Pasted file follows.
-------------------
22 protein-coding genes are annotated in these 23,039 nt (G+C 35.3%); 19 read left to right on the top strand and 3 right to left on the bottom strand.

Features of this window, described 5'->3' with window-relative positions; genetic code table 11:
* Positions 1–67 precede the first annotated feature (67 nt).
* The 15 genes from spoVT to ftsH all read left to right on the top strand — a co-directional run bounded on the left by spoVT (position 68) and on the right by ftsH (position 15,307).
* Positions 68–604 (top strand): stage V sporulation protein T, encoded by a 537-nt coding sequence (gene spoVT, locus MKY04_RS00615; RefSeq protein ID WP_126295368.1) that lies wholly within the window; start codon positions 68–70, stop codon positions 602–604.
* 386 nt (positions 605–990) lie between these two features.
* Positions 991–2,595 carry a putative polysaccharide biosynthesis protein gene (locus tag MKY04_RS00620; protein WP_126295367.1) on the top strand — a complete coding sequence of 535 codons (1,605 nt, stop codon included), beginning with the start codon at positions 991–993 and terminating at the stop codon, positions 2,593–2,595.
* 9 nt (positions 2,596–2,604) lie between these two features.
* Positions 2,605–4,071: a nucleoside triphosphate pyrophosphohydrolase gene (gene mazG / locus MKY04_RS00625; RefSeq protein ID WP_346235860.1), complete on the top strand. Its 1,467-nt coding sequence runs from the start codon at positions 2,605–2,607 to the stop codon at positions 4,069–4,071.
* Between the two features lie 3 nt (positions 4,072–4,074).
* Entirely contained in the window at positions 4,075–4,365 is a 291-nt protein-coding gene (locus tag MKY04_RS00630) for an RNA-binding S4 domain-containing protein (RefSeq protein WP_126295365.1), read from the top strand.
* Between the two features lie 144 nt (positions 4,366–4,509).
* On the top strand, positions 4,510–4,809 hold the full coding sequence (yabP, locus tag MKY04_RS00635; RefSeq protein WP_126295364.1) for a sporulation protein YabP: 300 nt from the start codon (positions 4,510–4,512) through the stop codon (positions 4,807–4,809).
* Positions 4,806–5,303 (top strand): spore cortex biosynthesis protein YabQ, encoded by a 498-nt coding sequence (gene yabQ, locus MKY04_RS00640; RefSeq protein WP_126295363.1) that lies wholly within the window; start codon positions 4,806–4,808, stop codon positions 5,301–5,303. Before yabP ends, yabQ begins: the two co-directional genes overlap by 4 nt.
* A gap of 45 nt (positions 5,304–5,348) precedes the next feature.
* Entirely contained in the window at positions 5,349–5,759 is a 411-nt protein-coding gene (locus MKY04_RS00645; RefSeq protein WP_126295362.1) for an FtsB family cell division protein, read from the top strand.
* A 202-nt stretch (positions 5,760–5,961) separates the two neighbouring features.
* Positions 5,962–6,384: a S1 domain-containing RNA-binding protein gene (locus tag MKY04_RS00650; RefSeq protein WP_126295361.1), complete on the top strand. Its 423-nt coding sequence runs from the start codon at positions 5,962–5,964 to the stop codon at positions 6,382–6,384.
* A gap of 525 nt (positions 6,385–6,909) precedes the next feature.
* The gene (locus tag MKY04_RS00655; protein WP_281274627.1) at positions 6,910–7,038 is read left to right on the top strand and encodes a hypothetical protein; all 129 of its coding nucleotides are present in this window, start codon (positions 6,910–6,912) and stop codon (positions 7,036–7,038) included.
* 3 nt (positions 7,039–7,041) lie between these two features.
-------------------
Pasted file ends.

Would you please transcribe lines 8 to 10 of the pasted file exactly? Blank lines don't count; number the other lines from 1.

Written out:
* 9 nt (positions 2,596–2,604) lie between these two features.
* Positions 2,605–4,071: a nucleoside triphosphate pyrophosphohydrolase gene (gene mazG / locus MKY04_RS00625; RefSeq protein ID WP_346235860.1), complete on the top strand. Its 1,467-nt coding sequence runs from the start codon at positions 2,605–2,607 to the stop codon at positions 4,069–4,071.
* Between the two features lie 3 nt (positions 4,072–4,074).